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Claims(20)
1. An inside rearview assembly for mounting an electronic component to a windshield of a vehicle comprising:
a mirror;
an adjustable support connected to the mirror; and
a bracket configured to mount the electronic component in contact with the windshield behind the mirror such that the adjustable support extends away from the bracket and the windshield to the mirror, the bracket comprising:
an attaching structure configured to attach the bracket to the windshield and having a hole configured to accept the electronic component in contact with the windshield; and
a support frame coupled to the attaching structure and to the adjustable support, the support frame having a set off portion extending from the bracket away from the windshield to accommodate the electronic component in the hole and between the windshield and the set off portion.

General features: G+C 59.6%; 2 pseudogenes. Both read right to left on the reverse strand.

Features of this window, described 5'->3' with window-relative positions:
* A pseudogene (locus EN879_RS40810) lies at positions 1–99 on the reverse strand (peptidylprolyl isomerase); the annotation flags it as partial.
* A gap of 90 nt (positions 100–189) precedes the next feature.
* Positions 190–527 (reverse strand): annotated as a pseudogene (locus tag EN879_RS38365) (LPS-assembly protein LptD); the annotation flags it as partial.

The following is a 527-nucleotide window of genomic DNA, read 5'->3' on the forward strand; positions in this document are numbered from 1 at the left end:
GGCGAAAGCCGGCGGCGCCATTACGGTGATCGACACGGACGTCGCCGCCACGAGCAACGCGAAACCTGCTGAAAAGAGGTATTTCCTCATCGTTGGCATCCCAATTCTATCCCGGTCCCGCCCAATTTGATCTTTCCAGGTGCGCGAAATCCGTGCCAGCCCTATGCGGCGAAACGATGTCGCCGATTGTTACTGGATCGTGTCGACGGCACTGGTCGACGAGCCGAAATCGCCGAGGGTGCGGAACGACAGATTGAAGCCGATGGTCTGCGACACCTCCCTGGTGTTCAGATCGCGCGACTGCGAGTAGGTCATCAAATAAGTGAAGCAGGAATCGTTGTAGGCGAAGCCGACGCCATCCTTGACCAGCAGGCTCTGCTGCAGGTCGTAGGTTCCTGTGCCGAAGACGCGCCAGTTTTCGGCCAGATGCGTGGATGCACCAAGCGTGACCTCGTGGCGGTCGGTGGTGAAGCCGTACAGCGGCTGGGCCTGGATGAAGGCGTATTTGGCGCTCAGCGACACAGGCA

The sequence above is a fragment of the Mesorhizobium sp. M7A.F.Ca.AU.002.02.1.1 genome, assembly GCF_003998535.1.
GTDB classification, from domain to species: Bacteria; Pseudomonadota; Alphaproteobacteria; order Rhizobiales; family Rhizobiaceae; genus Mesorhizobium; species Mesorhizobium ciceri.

2. An inside rearview assembly according to claim 1 the support frame further comprising:
a mirror mounting support to connect the adjustable support to the set off portion set off from the windshield.
3. An inside rearview assembly according to claim 1, the bracket further comprising multiple mounting structures configured to mount multiple electronic components.
4. An inside rearview assembly according to claim 1 wherein the attaching structure comprises multiple bonding buttons configured to bond to the windshield of the vehicle.
5. A bracket for mounting an electronic component to a windshield behind a rearview mirror, the bracket comprising: